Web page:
And there’s even more: Teachers won’t be issuing grades. Students will grade themselves and that of their peers. The CNTE has also come up with “alternative textbooks,” books which badmouth capitalism and heap praise on famous communists.

More details on this indoctrination here. Pathetic.

Meanwhile, the rating agency Moody’s recently issued a pessimistic report about Mexico’s economic future, citing the federal government’s lack of “public policy coherence.”  Of course, leftist economic “thinking” is inherently incoherent.

And there’s even more: The overwhelming majority of Mexicans think el Presidente Moonbat is the cat’s pajamas. They just adore him. He supports “the poor,” you know.

Unbridled democracy. Just gotta love it!

14 thoughts on “More leftist lunacy

  1. “Teachers won’t be issuing grades. Students will grade themselves and that of their peers.”

    The far left has always been enamored with leveling hierarchy. This proposal would be worrisome if not for the fact that it will inevitably devolve into the same type of analysis paralysis on display at the Social Democrat convention you posted earlier. Then, of course, the teachers will have to intervene and impose grades. Even though all animals are equal, some are more equal than others.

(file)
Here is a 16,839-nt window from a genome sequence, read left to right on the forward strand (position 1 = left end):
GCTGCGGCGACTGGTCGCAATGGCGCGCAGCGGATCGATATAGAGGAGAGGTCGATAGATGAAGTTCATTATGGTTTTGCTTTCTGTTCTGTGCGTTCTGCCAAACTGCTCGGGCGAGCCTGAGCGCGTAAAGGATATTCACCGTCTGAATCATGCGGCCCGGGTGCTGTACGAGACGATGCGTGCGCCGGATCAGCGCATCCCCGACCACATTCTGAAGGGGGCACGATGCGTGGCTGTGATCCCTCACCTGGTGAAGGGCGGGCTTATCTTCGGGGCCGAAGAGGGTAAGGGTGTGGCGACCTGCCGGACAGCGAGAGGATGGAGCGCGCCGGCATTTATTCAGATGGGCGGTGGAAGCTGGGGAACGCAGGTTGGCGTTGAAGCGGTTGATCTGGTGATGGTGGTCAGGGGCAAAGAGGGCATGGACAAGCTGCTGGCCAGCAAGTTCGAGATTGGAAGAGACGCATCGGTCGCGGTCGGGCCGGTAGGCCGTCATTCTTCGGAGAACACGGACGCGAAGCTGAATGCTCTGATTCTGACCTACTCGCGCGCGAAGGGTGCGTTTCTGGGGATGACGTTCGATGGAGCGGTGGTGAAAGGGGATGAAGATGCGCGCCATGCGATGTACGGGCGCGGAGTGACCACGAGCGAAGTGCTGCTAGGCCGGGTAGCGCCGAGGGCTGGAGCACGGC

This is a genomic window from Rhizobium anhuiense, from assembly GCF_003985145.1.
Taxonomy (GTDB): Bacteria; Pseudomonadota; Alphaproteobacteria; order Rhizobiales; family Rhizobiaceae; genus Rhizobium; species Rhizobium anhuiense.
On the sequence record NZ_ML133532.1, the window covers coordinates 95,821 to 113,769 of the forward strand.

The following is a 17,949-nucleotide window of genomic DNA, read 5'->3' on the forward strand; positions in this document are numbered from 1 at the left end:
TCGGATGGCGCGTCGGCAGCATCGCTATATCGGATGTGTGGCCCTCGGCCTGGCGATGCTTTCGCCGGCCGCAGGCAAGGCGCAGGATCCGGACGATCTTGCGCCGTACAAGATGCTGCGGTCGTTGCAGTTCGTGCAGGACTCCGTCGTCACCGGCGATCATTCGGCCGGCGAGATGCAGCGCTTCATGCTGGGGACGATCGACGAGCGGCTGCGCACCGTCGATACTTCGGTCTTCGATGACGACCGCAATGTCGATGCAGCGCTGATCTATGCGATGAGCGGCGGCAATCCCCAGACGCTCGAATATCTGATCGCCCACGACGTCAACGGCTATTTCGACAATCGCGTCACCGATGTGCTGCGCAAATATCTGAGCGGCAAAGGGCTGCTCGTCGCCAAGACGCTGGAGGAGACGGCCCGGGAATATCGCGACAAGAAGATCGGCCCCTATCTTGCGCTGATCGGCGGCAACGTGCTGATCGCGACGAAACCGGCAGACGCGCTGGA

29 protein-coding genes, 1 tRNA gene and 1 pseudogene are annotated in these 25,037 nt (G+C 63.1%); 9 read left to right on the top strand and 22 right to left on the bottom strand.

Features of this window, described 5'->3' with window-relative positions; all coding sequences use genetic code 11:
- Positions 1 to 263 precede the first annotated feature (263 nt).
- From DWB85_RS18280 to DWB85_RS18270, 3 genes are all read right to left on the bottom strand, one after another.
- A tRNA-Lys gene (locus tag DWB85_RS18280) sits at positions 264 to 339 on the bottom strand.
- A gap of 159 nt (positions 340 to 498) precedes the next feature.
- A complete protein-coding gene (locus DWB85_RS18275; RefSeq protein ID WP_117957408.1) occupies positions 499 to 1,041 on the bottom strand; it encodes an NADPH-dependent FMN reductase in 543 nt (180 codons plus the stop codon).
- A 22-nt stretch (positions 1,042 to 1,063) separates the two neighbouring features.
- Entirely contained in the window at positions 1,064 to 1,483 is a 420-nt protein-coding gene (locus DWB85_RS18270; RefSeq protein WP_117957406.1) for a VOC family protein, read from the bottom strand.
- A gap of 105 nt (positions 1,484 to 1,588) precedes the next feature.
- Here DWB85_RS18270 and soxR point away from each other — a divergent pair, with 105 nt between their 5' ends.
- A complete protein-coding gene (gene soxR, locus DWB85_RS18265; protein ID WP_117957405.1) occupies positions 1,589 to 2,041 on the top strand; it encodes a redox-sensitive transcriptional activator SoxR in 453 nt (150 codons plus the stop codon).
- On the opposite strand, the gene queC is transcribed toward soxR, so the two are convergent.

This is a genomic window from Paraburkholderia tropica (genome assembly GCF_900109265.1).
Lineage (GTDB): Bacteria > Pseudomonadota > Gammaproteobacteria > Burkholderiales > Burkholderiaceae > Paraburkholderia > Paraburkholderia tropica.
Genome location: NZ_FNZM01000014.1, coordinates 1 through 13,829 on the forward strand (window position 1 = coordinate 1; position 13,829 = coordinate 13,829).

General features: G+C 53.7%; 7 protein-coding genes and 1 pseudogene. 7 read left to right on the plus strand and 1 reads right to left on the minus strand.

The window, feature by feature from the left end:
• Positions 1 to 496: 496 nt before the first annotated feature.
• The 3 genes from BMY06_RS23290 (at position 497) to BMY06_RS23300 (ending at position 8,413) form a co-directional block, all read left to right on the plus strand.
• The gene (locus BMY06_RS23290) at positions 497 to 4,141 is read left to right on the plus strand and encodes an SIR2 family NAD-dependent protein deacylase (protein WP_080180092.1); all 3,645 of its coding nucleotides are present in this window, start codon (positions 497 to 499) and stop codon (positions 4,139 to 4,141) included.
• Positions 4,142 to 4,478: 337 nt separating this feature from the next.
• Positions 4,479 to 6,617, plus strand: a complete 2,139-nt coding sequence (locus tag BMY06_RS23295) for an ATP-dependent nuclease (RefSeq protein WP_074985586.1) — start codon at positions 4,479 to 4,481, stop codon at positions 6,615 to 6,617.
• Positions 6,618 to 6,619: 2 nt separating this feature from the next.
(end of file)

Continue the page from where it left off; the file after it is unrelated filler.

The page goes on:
The sad result is that Mexico’s students will continue to live in the basement of the OECD’s annual education testing. I was not a fan of Peña Nieto, but I agree with you his education reform (as mild as it was) was a start in providing Mexico’s children with a future. As the father of a Mexican high school student, I am constantly reminded how the current system fails its customers.

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  2. I raised three children that attended school here from kindergarden thru university. Mine attended public elementary and junior high and then private, bilingual high school and universities. I agree with some of the reforms, especially when it comes to better teacher qualifications. And two teachers per classroom is BS. The union is way out of line on that. Better to decrease the student/teacher ratio.